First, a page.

AUGUSTA — Some words just grate the ears.

School teachers go into a tizzy when “ain’t” rolls off a student’s tongue. Toddlers throw tantrums when they hear “no.” And Monmouth Academy’s senior cheerleadrers probably wouldn’t mind if “runner-up” were purged from the sports lexicon.

“We’ve been second at our last six competitions,” Abby Szotkowski said. “So we really wanted to go for the gold this time. We wanted it not just for ourselves but our coaches, too, because this year is our last chance. We wanted to go out with a bang.”

After four years of playing bridesmaid to Mountain Valley, St. Dom’s and Washington Academy at the conference, regional and state levels, Monmouth took out its frustration with a convincing victory Saturday over Dirigo and the defending champion Saints for the Western Class C championship.

Four regional championships were contested before a total crowd of more than 5,000 at Augusta Civic Center.

Poland dominated Western Class B on the way to its second championship in three years. Bangor prevented a local sweep of the three competitions involving tri-county schools, edging Lewiston by a slim margin for the Eastern Class A crown.

The top six teams in each division advanced to their respective state meets here Feb. 6. Eleven area teams earned a trip to the finals.

Mt. Blue joined Lewiston in Class A, finishing third to clinch a state berth for the first time. Leavitt, Mountain Valley and Oak Hill moved ahead with Poland in Class B. Jay and Livermore Falls followed Monmouth, Dirigo and St. Dom’s in Class C.

Having fallen shy by a fraction of a point in those haunting recent competitions, Monmouth might have expected that any breakthrough to the top spot would be rife with drama. Instead, the Mustangs prevailed over the Cougars by a comfortable six-point margin, 121.8 to 115.8 on a scale of 175.

“We’ve been so close, but we had a lot more heart this time,” said Devon Ayer, one of two Monmouth cheerleaders to compete all four years. “Our team is a lot closer this year.”

“This will go a long way toward getting that confidence,” Monmouth coach Leanne Yeaton Burnham said. “That’s what they’ve always had, but for so long it’s been just shy and it’s been ‘what if we did this?’ and ‘what if we did that?’ Now they feel they know what it takes, and they want to keep building on it.”

Dirigo made a dramatic rally from its performance at the Mountain Valley Conference championship meet, when it trailed Monmouth and nearly everyone else en route to a sixth-place finish.

“We’ve had a lot of injuries this year. We rebuilt our routine, and the girls completely nailed it today,” said Dirigo coach Melissa Porter. “I couldn’t have asked for anything better from them. We changed it all. It was really the whole team pulling together.”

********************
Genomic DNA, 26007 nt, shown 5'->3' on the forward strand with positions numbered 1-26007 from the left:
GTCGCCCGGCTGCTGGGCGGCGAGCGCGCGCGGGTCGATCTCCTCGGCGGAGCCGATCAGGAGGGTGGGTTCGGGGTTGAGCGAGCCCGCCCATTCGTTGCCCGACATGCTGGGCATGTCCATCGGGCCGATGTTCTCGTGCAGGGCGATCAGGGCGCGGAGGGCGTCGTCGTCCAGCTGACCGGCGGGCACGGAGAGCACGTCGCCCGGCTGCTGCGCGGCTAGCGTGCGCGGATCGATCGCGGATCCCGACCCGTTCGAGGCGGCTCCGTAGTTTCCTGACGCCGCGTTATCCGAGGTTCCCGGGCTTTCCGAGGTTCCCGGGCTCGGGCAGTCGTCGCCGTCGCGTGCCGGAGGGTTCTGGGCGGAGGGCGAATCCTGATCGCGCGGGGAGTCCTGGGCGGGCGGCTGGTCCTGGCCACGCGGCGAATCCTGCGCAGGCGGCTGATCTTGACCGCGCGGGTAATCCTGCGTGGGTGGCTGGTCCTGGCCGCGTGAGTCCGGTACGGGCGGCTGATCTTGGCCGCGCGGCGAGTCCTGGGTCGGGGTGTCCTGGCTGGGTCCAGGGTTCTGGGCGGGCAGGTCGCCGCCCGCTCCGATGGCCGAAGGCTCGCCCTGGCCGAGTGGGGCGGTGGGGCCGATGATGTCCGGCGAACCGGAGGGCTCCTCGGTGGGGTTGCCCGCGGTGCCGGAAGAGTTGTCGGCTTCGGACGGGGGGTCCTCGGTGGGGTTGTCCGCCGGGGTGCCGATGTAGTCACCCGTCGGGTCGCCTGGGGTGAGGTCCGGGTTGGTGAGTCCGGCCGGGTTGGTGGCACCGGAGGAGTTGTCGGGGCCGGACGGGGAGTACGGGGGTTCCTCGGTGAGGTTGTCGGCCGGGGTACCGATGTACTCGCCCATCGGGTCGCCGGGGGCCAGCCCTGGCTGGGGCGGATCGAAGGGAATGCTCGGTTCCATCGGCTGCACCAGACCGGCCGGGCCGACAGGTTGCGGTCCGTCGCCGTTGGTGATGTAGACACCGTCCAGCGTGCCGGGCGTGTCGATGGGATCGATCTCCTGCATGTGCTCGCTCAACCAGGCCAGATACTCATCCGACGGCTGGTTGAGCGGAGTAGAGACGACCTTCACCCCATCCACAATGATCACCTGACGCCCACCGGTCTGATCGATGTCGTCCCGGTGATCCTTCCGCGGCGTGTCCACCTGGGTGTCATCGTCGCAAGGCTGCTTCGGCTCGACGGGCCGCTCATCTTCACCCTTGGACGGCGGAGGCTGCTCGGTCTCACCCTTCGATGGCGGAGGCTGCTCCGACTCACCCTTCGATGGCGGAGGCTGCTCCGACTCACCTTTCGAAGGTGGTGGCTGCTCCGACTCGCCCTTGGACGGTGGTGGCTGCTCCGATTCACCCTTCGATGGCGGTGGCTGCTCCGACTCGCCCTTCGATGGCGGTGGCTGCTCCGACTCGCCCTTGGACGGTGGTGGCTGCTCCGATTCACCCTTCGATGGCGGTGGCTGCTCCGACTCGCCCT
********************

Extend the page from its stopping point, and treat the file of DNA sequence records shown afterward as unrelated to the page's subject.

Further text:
Armed with only one senior, Poland needed no such confidence boost.

The Knights took the mat with the confidence befitting a program that has won two of the last six state championships and breezed to an 11-point win (140.7 to 129.7) over Medomak Valley.

“I was the only senior who stuck it out, probably because they weren’t sure how it was going to go,” said Sophie Geelhoed. “Obviously it’s gone very well. We did great in our (Western Maine Conference) meet, so we’ve just been really excited. We kept that energy up.”

“We knew that other teams would be fighting for it 100 percent, so we said we had to fight 110 percent,” Poland coach Katie Hebert said. “We had the WMC meet and another meet at South Portland, but there were teams here that we hadn’t seen at either one. We knew we had to fight even harder today.”

Lewiston has been snakebitten by what the Blue Devils saw as controversial point deductions at the Class A regionals and states in recent years.

There were no such issues Saturday, when Lewiston coach Lynnette Morency said her team was simply beaten, 149 to 147.7, by a seemingly flawless Bangor routine.

“I think this might be the best thing for us,” Morency said. “There are no surprises on my score sheets. What they tell me, I know. Now the girls have to listen and do what I’m telling them to do. We can go up. I’m not worried. We’ll regroup, and we’ll be back.”

Mt. Blue was the day’s underdog story on the strength of a pleasing performance that put the Cougars ahead of traditional KVAC powers Lawrence, Hampden, Brewer, Edward Little and Oxford Hills, to name a few.

“We’ve never been to states, ever. But we thought we’d have a chance,” said Morgan Bowering.

Holly Gould has coached the Cougars for 17 years.

“I told them to go out, have a good time, be energetic,” she said. “And they nailed it.”

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